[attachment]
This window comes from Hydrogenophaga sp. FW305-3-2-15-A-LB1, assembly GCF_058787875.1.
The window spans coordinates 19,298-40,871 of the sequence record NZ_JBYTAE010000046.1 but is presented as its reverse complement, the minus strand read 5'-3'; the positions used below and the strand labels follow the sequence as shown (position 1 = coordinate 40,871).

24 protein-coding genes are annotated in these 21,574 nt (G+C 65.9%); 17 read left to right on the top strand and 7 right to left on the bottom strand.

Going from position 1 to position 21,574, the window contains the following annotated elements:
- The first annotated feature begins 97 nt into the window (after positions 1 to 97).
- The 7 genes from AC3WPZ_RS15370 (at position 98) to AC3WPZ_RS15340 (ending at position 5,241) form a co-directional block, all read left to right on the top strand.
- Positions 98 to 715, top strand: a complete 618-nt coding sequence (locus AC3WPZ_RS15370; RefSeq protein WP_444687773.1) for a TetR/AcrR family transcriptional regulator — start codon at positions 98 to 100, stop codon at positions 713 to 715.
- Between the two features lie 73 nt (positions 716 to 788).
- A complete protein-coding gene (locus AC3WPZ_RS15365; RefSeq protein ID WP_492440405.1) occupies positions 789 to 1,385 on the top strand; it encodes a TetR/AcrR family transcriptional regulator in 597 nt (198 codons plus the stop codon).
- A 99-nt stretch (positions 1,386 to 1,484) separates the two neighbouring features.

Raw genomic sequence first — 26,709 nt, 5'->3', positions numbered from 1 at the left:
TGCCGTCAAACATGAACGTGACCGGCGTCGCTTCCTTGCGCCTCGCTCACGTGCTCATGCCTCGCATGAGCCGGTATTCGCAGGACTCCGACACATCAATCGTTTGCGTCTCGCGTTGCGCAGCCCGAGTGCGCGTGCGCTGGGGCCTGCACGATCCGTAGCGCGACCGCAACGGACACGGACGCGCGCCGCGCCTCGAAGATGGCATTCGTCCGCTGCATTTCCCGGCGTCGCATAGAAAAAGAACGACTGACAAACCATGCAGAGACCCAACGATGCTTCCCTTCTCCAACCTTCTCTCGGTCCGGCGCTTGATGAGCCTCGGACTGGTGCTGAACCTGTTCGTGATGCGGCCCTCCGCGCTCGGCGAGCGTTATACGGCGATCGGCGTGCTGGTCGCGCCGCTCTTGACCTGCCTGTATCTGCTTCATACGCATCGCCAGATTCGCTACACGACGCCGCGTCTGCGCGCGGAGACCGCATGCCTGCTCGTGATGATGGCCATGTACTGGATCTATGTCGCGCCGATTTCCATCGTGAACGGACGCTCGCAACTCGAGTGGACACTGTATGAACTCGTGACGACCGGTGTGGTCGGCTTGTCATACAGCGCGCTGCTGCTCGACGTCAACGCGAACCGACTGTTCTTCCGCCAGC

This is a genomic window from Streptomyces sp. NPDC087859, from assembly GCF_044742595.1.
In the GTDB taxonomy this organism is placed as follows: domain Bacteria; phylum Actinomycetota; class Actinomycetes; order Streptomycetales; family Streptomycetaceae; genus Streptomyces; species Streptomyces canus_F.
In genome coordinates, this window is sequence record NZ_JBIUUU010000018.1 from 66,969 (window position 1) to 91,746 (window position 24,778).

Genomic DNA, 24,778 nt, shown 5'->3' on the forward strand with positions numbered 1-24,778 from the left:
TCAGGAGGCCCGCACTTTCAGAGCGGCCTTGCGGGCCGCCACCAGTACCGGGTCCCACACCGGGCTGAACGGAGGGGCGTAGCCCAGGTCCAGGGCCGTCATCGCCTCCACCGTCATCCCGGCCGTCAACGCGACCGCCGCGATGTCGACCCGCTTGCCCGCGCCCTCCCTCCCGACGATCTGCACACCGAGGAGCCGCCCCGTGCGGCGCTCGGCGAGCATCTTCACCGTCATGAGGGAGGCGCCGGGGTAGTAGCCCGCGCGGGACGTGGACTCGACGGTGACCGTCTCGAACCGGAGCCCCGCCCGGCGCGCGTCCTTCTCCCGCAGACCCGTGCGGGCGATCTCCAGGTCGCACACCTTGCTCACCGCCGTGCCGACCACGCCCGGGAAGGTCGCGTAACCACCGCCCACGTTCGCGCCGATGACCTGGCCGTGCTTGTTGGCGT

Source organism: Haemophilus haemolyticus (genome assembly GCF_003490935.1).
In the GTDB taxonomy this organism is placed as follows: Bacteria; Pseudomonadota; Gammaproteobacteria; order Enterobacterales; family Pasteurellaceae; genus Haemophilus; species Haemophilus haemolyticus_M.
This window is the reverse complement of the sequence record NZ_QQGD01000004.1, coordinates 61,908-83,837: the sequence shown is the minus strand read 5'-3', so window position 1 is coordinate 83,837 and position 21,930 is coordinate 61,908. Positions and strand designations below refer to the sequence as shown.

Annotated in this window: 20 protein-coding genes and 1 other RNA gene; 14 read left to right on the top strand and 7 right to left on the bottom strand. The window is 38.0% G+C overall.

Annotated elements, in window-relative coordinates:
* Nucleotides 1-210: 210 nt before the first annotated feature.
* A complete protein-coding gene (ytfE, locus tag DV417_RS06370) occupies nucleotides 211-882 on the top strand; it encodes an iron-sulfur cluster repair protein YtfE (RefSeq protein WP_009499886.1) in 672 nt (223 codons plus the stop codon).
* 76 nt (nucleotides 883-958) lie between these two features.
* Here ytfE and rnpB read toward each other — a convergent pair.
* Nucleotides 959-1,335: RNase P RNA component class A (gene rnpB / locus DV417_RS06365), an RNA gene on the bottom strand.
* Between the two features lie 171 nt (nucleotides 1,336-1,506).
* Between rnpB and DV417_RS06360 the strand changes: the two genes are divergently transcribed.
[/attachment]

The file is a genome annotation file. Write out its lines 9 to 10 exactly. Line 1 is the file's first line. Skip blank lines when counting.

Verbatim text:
- A complete protein-coding gene (locus AC3WPZ_RS15365; RefSeq protein ID WP_492440405.1) occupies positions 789 to 1,385 on the top strand; it encodes a TetR/AcrR family transcriptional regulator in 597 nt (198 codons plus the stop codon).
- A 99-nt stretch (positions 1,386 to 1,484) separates the two neighbouring features.